Good rule means happy subjects: “Happy is the land whose king is a noble leader and whose leaders feast at the proper time to gain strength for their work, not to get drunk” (Eccl 10:17). So the psalmist exclaims, what joy for all who take refuge in him! (Ps 2:12). But those who oppose God’s good rule will seek refuge under the rubble of destruction:

Then everyone—the kings of the earth, the rulers, the generals, the wealthy, the powerful, and every slave and free person—all hid themselves in the caves and among the rocks of the mountains. And they cried to the mountains and the rocks, “Fall on us and hide us from the face of the one who sits on the throne and from the wrath of the Lamb. For the great day of their wrath has come, and who is able to survive?” (Rev 6:15–17)

But loyal subjects of the Lord and of his anointed one can take refuge in him. This kind of language in Scripture is what leads us to sing “Rock of Ages, let me hide myself in Thee.”

Living in Hope

This promise helps us live in hope (Ps 91):

1 Those who live in the shelter of the Most High
will find rest in the shadow of the Almighty.
2 This I declare about the LORD:
He alone is my refuge, my place of safety;
he is my God, and I trust him.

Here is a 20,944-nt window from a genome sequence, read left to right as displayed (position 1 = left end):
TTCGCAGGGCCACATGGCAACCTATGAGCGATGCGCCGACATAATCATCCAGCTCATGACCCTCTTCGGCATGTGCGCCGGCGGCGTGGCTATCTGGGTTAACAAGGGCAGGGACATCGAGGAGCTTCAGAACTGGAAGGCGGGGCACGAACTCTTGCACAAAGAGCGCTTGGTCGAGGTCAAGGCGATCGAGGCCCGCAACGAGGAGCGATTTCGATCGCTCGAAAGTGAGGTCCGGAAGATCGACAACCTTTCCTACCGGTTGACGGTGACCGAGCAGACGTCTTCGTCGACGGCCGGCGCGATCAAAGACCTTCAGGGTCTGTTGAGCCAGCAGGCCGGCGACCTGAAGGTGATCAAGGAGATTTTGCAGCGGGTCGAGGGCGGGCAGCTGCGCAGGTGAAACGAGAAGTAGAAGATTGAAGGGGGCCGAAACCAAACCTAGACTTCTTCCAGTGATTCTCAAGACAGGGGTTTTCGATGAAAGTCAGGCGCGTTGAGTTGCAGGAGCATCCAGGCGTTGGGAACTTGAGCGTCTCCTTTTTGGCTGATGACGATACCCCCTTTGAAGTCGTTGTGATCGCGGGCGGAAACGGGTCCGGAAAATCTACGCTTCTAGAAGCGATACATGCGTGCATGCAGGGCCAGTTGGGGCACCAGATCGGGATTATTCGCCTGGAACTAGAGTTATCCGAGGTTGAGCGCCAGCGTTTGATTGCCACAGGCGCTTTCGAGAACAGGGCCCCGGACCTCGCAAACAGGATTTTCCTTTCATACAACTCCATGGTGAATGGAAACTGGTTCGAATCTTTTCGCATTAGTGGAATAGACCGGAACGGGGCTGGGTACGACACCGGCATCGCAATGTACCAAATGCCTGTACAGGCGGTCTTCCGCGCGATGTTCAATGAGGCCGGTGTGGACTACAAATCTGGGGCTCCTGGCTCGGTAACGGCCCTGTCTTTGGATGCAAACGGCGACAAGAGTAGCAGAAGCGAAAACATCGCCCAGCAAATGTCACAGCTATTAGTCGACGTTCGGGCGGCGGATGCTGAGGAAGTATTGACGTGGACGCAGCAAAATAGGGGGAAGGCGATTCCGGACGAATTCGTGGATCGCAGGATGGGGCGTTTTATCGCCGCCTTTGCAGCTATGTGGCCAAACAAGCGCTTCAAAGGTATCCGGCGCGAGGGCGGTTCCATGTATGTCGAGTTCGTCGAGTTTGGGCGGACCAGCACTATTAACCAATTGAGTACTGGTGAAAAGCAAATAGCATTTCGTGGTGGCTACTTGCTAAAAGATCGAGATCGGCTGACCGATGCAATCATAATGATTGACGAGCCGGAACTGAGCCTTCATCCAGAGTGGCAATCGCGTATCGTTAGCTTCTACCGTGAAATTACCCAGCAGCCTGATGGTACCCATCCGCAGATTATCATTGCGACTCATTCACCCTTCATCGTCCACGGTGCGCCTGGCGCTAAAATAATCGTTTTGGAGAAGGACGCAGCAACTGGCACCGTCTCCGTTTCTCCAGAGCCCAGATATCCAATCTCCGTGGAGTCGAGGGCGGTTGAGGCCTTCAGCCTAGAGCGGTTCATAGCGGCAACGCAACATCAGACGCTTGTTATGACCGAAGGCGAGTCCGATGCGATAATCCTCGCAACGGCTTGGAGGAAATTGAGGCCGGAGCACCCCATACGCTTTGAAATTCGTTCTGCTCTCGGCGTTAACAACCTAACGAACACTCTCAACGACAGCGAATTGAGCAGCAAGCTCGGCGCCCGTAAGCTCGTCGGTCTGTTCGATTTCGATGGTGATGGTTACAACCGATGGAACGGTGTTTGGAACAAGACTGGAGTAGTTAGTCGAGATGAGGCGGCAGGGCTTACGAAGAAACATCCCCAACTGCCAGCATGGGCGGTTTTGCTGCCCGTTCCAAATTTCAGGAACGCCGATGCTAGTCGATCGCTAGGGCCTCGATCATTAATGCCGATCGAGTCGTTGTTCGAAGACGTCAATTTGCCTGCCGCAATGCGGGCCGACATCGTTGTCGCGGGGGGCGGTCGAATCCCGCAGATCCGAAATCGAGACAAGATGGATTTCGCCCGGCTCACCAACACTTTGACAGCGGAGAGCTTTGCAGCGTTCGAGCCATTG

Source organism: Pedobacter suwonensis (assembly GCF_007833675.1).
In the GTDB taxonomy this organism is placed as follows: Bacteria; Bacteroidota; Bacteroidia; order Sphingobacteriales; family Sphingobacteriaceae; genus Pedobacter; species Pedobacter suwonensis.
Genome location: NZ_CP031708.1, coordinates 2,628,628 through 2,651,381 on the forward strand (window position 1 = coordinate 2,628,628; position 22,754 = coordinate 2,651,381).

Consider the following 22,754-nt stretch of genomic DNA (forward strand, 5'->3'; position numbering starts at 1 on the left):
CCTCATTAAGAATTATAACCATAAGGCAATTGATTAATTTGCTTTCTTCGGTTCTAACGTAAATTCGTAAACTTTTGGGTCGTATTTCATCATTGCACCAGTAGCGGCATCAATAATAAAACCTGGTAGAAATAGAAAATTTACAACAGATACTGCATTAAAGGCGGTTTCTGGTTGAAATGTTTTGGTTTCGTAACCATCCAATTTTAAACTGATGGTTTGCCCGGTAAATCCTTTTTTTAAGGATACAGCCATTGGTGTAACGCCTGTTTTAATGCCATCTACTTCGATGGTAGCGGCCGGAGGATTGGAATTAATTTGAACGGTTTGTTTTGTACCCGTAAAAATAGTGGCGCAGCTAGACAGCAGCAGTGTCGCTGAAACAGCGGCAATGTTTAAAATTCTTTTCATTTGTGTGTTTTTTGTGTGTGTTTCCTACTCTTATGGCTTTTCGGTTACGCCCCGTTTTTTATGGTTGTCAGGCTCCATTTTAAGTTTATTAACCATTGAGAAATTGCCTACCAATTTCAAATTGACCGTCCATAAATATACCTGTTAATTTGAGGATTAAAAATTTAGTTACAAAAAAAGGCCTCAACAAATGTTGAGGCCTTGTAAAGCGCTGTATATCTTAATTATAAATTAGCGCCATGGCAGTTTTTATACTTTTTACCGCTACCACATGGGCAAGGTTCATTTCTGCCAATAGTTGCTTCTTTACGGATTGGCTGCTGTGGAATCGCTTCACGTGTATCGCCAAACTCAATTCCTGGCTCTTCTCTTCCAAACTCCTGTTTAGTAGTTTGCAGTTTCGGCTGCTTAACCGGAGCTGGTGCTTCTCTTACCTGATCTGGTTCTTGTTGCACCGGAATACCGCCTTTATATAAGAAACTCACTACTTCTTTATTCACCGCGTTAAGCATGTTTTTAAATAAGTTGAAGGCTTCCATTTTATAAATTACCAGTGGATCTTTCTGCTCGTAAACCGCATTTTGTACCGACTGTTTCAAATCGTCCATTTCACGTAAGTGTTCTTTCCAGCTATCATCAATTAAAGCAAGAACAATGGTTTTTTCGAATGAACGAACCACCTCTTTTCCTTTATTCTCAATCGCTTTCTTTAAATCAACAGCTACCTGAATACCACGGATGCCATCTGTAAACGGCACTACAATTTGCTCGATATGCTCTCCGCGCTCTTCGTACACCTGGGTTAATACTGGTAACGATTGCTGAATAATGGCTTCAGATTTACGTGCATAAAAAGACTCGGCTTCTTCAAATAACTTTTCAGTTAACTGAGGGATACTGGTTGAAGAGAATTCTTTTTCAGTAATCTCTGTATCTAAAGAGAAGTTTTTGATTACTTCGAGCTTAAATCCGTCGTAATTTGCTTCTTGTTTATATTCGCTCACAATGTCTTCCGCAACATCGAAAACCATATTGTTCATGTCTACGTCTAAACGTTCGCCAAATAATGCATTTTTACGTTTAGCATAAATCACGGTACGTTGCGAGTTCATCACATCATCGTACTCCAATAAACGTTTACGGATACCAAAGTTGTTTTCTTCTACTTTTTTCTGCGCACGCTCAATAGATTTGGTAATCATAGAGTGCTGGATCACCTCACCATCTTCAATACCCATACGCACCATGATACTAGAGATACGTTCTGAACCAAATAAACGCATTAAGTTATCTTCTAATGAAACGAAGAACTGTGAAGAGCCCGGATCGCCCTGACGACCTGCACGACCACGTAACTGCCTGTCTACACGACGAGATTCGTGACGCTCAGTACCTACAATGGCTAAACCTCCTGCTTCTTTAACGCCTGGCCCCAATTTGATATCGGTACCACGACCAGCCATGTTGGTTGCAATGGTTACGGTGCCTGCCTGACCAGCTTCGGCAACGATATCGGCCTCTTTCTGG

. . .
9 If you make the LORD your refuge,
if you make the Most High your shelter,
10 no evil will conquer you;
no plague will come near your home.
11 For he will order his angels
to protect you wherever you go.
. . .
14 The LORD says, “I will rescue those who love me.
I will protect those who trust in my name.
15 When they call on me, I will answer;
I will be with them in trouble.
I will rescue and honor them.
16 I will reward them with a long life
and give them my salvation.”


A Question

How will you order your future? What will you do today? Will you set your jaw, set your own agenda, and set your future on fire with the flames of Hell? Or will you kiss the Son, walk in the Spirit, and take refuge under the wings of God Almighty? Where will you be when the kingdom of the Lord and of his anointed one comes into full visibility? Will the Lamb lay a rod of iron in your hand or up alongside your head? Will you fall at his feet in obeisance or ask the mountains to fall on you?

A Commitment

Why not announce your loyalties as you finish reading this blog?

All hail the power of Jesus’ name,
Let angels prostrate fall.
Bring forth the royal diadem,
And crown him, ‘Lord of all.’
Bring forth the royal diadem,
And crown him, ‘Lord of all.’

A Benediction

After the fashion of a homily, I’ll close this blog with a benediction from Jude 24–25 (NLT):

24 Now all glory to God, who is able to keep you from falling away and will bring you with great joy into his glorious presence without a single fault. 25 All glory to him who alone is God, our Savior through Jesus Christ our Lord. All glory, majesty, power, and authority are his before all time, and in the present, and beyond all time! Amen.


  1. Not יהוה (“Yahweh”) but אֲדֹנָי/‘adonay (“lord, master”).
  2. Heb. עַל צִיּוֹן הַר קָדְשִׁי/‘al-tsiyyon har-qodshi, lit. “on Zion, my holy mountain.”
  3. Prov 1:7; 9:10; 15:33; Job 28:28; see also Isa 11:2; 33:6; Micah 6:9.
  4. Lit. “kiss the Son.”

Author: Dale A. Brueggemann